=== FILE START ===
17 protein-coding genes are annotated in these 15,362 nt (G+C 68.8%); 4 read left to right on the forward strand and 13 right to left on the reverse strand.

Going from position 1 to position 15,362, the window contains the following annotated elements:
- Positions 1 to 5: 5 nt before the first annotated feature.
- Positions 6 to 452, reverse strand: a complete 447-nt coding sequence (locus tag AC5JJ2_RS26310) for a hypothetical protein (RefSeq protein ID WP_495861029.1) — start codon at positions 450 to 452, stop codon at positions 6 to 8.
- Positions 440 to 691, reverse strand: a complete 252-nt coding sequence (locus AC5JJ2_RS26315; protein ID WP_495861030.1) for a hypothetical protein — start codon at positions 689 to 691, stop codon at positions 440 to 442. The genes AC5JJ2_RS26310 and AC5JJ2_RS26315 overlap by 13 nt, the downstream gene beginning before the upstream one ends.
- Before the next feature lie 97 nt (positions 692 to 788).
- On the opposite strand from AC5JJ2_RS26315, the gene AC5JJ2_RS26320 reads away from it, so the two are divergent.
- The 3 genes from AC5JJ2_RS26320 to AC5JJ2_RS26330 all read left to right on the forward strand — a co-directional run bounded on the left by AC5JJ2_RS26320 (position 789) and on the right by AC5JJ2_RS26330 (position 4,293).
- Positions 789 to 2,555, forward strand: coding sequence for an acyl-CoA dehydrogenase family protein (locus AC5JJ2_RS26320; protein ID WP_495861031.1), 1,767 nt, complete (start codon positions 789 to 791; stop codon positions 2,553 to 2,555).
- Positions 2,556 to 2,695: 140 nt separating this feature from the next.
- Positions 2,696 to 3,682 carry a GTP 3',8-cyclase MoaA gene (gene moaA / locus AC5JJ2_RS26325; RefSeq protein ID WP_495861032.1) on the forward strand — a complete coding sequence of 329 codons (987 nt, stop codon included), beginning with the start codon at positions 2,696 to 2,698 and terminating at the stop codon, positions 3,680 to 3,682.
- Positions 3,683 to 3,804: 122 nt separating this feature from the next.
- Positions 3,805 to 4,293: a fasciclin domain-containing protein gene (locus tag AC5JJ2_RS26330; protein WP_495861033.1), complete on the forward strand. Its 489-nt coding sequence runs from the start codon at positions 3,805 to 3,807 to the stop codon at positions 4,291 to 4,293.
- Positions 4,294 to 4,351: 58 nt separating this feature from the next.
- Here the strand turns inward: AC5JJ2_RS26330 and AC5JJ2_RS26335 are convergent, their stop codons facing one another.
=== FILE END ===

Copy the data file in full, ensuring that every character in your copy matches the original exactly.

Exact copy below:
17 protein-coding genes are annotated in these 15,362 nt (G+C 68.8%); 4 read left to right on the forward strand and 13 right to left on the reverse strand.

Going from position 1 to position 15,362, the window contains the following annotated elements:
- Positions 1 to 5: 5 nt before the first annotated feature.
- Positions 6 to 452, reverse strand: a complete 447-nt coding sequence (locus tag AC5JJ2_RS26310) for a hypothetical protein (RefSeq protein ID WP_495861029.1) — start codon at positions 450 to 452, stop codon at positions 6 to 8.
- Positions 440 to 691, reverse strand: a complete 252-nt coding sequence (locus AC5JJ2_RS26315; protein ID WP_495861030.1) for a hypothetical protein — start codon at positions 689 to 691, stop codon at positions 440 to 442. The genes AC5JJ2_RS26310 and AC5JJ2_RS26315 overlap by 13 nt, the downstream gene beginning before the upstream one ends.
- Before the next feature lie 97 nt (positions 692 to 788).
- On the opposite strand from AC5JJ2_RS26315, the gene AC5JJ2_RS26320 reads away from it, so the two are divergent.
- The 3 genes from AC5JJ2_RS26320 to AC5JJ2_RS26330 all read left to right on the forward strand — a co-directional run bounded on the left by AC5JJ2_RS26320 (position 789) and on the right by AC5JJ2_RS26330 (position 4,293).
- Positions 789 to 2,555, forward strand: coding sequence for an acyl-CoA dehydrogenase family protein (locus AC5JJ2_RS26320; protein ID WP_495861031.1), 1,767 nt, complete (start codon positions 789 to 791; stop codon positions 2,553 to 2,555).
- Positions 2,556 to 2,695: 140 nt separating this feature from the next.
- Positions 2,696 to 3,682 carry a GTP 3',8-cyclase MoaA gene (gene moaA / locus AC5JJ2_RS26325; RefSeq protein ID WP_495861032.1) on the forward strand — a complete coding sequence of 329 codons (987 nt, stop codon included), beginning with the start codon at positions 2,696 to 2,698 and terminating at the stop codon, positions 3,680 to 3,682.
- Positions 3,683 to 3,804: 122 nt separating this feature from the next.
- Positions 3,805 to 4,293: a fasciclin domain-containing protein gene (locus tag AC5JJ2_RS26330; protein WP_495861033.1), complete on the forward strand. Its 489-nt coding sequence runs from the start codon at positions 3,805 to 3,807 to the stop codon at positions 4,291 to 4,293.
- Positions 4,294 to 4,351: 58 nt separating this feature from the next.
- Here the strand turns inward: AC5JJ2_RS26330 and AC5JJ2_RS26335 are convergent, their stop codons facing one another.